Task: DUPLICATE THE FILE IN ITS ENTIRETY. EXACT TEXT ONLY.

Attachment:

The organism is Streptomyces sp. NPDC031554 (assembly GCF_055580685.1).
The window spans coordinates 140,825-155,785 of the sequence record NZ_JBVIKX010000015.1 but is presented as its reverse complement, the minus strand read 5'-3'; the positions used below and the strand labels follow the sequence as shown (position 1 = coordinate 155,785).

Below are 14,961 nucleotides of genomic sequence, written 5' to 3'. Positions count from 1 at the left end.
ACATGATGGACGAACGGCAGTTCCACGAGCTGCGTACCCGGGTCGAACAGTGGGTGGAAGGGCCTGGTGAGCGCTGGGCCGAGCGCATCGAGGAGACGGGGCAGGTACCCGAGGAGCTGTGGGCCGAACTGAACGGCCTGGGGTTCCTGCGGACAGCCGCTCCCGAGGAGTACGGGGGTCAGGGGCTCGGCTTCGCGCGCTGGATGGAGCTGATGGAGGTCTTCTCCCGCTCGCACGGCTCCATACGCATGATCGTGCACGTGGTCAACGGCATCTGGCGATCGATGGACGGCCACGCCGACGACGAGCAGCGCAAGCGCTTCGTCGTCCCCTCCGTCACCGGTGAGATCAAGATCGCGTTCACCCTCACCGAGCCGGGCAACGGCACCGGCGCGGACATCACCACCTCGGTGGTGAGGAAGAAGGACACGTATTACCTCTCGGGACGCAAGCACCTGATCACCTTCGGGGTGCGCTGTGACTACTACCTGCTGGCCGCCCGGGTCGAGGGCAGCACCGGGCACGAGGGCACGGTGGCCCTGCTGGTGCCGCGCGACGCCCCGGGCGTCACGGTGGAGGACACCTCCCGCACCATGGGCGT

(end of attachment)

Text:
The organism is Streptomyces sp. NPDC031554 (assembly GCF_055580685.1).
The window spans coordinates 140,825-155,785 of the sequence record NZ_JBVIKX010000015.1 but is presented as its reverse complement, the minus strand read 5'-3'; the positions used below and the strand labels follow the sequence as shown (position 1 = coordinate 155,785).

Below are 14,961 nucleotides of genomic sequence, written 5' to 3'. Positions count from 1 at the left end.
ACATGATGGACGAACGGCAGTTCCACGAGCTGCGTACCCGGGTCGAACAGTGGGTGGAAGGGCCTGGTGAGCGCTGGGCCGAGCGCATCGAGGAGACGGGGCAGGTACCCGAGGAGCTGTGGGCCGAACTGAACGGCCTGGGGTTCCTGCGGACAGCCGCTCCCGAGGAGTACGGGGGTCAGGGGCTCGGCTTCGCGCGCTGGATGGAGCTGATGGAGGTCTTCTCCCGCTCGCACGGCTCCATACGCATGATCGTGCACGTGGTCAACGGCATCTGGCGATCGATGGACGGCCACGCCGACGACGAGCAGCGCAAGCGCTTCGTCGTCCCCTCCGTCACCGGTGAGATCAAGATCGCGTTCACCCTCACCGAGCCGGGCAACGGCACCGGCGCGGACATCACCACCTCGGTGGTGAGGAAGAAGGACACGTATTACCTCTCGGGACGCAAGCACCTGATCACCTTCGGGGTGCGCTGTGACTACTACCTGCTGGCCGCCCGGGTCGAGGGCAGCACCGGGCACGAGGGCACGGTGGCCCTGCTGGTGCCGCGCGACGCCCCGGGCGTCACGGTGGAGGACACCTCCCGCACCATGGGCGT